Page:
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Australia. The government will issue a Magnitsky Act to protect human rights in a key hostile to China

By Alberto Galvey

The Australian Parliamentary Joint Committee on Foreign Affairs, Defense and Trade has recommended that the government enact similar legislation for Canada, the United Kingdom and the United States to create a global human rights sanctions regime. This led to the idea of ​​the Magnitsky Act, which freezes assets and bans visas for human rights violators.
The United States passed the Sergey Magnitsky Accountability Act on the Rule of Law in 2012, and expanded it in 2016 through the Global Magnitsky Act. Since then, the US government has imposed sanctions on 94 people and 102 entities in 24 countries, including Uganda, Iraq, South Sudan and Cambodia. The European Union is contemplating roughly the same thing. After the United States, Magnitsky Act was also enacted in the United Kingdom, Canada, Latvia, Gibraltar, Bailiwick Jersey, Estonia, Lithuania, and Kosovo.
As a core member of Five Eyes, it would be logical for Australia to follow the example of the US, UK and Canada. The Five Eyes is an alliance of the intelligence services between these five countries.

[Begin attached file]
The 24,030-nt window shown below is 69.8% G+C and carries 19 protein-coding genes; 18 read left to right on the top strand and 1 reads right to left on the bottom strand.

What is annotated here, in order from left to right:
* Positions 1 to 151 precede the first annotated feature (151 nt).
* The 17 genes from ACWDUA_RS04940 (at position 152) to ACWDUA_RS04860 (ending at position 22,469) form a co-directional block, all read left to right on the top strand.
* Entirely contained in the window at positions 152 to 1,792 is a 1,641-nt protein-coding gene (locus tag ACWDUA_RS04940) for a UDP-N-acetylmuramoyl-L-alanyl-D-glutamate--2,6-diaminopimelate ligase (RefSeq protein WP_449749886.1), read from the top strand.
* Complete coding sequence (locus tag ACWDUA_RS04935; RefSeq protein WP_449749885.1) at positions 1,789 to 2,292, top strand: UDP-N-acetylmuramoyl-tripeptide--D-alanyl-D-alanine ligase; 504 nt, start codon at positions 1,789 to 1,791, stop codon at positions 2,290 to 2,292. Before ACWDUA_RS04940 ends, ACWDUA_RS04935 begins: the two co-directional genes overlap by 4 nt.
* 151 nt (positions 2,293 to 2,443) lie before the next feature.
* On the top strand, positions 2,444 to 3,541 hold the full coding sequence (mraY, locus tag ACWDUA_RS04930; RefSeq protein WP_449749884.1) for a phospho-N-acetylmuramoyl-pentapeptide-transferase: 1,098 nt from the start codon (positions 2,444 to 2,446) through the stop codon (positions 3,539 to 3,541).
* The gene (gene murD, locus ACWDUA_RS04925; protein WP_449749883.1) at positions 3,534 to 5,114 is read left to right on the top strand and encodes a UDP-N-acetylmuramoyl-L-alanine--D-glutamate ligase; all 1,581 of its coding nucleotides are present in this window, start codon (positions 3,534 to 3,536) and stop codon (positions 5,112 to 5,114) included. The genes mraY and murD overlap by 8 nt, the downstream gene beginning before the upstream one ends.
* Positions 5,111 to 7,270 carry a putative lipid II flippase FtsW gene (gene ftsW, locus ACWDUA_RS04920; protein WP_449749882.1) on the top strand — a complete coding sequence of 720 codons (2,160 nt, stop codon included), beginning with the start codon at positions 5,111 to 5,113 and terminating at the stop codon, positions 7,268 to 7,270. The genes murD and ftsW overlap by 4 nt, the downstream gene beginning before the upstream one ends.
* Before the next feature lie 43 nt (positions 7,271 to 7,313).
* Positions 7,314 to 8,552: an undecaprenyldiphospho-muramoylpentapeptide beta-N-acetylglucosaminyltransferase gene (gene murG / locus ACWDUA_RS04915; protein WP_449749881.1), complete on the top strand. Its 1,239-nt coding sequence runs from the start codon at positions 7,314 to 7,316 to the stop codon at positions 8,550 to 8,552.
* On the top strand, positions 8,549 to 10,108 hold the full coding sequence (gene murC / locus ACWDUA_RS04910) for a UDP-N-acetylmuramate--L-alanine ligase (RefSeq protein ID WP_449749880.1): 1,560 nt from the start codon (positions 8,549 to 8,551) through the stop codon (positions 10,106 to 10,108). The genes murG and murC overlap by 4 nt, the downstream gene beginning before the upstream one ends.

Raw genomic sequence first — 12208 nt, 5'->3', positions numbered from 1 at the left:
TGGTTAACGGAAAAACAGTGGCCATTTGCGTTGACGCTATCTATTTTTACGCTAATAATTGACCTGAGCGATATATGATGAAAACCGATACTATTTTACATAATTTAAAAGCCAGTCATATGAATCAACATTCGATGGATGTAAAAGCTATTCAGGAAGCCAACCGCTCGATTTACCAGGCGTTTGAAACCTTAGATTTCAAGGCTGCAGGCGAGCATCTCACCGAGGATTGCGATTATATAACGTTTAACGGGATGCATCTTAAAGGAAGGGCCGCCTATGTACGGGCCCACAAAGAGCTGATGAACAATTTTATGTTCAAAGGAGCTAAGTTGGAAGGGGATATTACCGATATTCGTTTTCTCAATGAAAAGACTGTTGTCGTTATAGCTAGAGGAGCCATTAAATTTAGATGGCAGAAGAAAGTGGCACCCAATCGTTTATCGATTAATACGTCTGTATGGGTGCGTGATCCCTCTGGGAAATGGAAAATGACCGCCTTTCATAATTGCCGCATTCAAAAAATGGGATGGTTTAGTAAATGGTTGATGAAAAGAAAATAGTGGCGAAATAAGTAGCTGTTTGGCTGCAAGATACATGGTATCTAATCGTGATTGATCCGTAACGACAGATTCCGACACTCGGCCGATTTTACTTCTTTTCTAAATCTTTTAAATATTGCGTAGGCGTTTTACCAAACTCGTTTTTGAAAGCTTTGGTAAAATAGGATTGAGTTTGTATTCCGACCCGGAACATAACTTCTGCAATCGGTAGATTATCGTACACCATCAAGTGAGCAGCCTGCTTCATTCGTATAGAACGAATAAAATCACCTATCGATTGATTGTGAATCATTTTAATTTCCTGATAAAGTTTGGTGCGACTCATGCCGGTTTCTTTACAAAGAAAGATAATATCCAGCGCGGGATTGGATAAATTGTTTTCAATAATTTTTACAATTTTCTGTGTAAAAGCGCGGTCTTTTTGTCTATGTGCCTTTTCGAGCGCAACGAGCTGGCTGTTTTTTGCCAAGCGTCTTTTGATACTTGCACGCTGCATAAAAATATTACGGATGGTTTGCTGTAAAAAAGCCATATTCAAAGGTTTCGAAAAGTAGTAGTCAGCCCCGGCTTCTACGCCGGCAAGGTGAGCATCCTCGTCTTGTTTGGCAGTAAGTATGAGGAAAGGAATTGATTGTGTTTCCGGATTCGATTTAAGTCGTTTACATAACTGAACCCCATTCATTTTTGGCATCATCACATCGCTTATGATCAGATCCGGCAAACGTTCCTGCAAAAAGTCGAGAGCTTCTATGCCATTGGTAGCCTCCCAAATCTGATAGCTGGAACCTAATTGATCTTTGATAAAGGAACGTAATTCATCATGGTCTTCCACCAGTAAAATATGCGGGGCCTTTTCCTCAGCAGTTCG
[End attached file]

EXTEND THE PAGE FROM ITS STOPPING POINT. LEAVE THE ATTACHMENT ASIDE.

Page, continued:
Australia could risk becoming a haven for human rights violators around the world if it does not have its own Magnitsky Act. The Australian government should join with other governments and pass legislation setting out human rights and corruption as criteria for implementing targeted sanctions.
The current Australian penal code allows the government to impose targeted measures for a variety of reasons, but the process is complex without the help of civil society. As a result, targeted sanctions are rarely applied to those who violate human rights. Instead, the United States imposed sanctions on at least 199 people and entities from a wide range of countries under the Global Magnitsky Act.
A new law would give the Australian government more options in dealing with human rights violators, as targeted sanctions would create a more transparent process for their enforcement.
Sanctions will become an effective tool in foreign policy, for example to persuade China to address human rights violations against Uyghur Muslims in Xinjiang. The US has recently imposed sanctions on Chinese entities and officials to suppress the Uyghur population, and there is growing momentum in the UK for such a measure. Hence, such sanctions would provide Australia with another diplomatic tool that could be used to dissuade states or individual entities of companies or persons committing human rights violations.

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